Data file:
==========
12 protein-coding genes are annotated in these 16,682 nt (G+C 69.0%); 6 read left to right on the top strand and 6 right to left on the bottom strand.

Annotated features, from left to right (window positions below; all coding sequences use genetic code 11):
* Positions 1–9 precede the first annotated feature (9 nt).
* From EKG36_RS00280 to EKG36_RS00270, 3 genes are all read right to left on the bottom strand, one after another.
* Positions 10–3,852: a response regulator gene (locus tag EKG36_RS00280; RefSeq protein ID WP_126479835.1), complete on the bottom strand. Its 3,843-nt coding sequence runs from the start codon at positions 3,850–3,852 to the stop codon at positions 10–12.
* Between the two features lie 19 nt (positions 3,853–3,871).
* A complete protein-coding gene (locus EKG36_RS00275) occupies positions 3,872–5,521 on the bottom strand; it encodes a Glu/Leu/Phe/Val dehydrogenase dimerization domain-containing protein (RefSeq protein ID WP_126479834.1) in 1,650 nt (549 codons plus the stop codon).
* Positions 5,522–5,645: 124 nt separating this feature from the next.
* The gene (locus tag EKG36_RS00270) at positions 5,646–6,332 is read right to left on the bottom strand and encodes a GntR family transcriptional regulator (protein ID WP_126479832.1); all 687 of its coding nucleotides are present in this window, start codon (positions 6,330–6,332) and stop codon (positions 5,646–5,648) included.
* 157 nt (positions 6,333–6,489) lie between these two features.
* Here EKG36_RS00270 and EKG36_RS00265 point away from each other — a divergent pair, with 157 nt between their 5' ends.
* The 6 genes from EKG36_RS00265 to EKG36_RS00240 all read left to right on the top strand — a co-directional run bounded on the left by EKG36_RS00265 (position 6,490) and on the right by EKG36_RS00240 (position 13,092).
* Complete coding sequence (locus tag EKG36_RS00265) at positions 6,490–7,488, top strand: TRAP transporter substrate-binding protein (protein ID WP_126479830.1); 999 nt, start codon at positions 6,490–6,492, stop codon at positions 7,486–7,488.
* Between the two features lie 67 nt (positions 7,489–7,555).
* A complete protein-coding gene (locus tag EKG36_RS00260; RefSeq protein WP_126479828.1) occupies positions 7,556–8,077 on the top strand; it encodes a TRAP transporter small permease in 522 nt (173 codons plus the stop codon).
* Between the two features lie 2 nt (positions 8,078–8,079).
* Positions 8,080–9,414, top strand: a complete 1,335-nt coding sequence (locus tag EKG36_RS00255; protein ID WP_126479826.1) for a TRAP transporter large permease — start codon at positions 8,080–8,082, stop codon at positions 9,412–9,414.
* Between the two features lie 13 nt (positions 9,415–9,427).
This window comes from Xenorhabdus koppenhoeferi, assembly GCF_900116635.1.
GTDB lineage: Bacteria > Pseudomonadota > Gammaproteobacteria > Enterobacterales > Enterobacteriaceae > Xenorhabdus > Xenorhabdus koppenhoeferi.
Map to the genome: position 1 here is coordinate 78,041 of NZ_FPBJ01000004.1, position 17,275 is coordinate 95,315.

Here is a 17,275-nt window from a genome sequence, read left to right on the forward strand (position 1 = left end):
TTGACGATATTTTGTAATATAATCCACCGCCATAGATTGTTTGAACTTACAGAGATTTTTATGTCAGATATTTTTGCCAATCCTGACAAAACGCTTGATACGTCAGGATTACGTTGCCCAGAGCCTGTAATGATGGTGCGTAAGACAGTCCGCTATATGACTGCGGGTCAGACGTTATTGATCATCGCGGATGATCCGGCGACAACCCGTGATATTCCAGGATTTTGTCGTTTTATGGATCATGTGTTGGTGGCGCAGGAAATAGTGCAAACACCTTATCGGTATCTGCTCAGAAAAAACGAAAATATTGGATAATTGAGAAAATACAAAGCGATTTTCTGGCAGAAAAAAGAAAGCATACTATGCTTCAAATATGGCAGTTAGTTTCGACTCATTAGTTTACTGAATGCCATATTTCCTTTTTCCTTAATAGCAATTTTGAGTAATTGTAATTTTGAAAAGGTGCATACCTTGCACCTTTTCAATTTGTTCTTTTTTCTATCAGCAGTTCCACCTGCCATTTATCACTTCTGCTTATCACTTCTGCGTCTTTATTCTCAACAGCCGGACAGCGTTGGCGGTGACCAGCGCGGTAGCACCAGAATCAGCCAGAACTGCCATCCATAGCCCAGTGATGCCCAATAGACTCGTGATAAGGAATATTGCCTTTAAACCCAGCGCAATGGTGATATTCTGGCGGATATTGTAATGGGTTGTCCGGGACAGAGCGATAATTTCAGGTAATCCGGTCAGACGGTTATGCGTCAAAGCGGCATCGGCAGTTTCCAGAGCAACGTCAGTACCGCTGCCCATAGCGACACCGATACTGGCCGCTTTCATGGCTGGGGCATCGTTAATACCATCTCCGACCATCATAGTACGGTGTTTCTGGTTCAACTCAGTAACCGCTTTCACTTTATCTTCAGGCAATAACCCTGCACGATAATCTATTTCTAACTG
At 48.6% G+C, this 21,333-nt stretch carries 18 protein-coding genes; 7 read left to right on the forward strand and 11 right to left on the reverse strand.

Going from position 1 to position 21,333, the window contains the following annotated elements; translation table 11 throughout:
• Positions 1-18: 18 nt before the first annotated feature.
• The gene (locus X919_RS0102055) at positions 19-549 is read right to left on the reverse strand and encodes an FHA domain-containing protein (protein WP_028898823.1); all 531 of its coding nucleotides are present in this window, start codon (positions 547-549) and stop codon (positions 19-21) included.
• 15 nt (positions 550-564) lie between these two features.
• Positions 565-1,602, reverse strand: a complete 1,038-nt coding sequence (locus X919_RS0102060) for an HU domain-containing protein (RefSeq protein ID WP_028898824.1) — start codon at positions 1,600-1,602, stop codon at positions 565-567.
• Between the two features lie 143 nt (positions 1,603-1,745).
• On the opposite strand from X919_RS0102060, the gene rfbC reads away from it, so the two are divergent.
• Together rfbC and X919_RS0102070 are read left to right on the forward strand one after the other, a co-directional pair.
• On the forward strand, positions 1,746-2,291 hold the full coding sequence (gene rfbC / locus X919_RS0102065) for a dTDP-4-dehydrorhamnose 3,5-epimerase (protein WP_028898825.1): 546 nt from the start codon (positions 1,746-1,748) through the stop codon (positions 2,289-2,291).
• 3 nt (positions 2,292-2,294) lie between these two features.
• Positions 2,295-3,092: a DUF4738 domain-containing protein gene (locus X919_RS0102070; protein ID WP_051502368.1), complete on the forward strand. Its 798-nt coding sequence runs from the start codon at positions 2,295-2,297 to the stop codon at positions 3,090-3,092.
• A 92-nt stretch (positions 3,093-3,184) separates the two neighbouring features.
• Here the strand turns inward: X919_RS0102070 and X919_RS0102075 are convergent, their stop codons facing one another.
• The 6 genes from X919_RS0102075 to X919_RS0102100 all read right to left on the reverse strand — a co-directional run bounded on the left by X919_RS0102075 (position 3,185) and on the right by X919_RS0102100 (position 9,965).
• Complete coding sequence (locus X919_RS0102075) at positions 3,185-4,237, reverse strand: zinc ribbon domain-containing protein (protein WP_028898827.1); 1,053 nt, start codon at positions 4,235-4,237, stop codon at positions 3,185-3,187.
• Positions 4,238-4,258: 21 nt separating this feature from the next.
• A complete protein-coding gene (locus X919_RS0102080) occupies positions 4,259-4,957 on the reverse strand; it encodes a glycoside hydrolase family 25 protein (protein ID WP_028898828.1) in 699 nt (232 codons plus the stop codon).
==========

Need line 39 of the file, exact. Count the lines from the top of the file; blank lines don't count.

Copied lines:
• Complete coding sequence (locus X919_RS0102075) at positions 3,185-4,237, reverse strand: zinc ribbon domain-containing protein (protein WP_028898827.1); 1,053 nt, start codon at positions 4,235-4,237, stop codon at positions 3,185-3,187.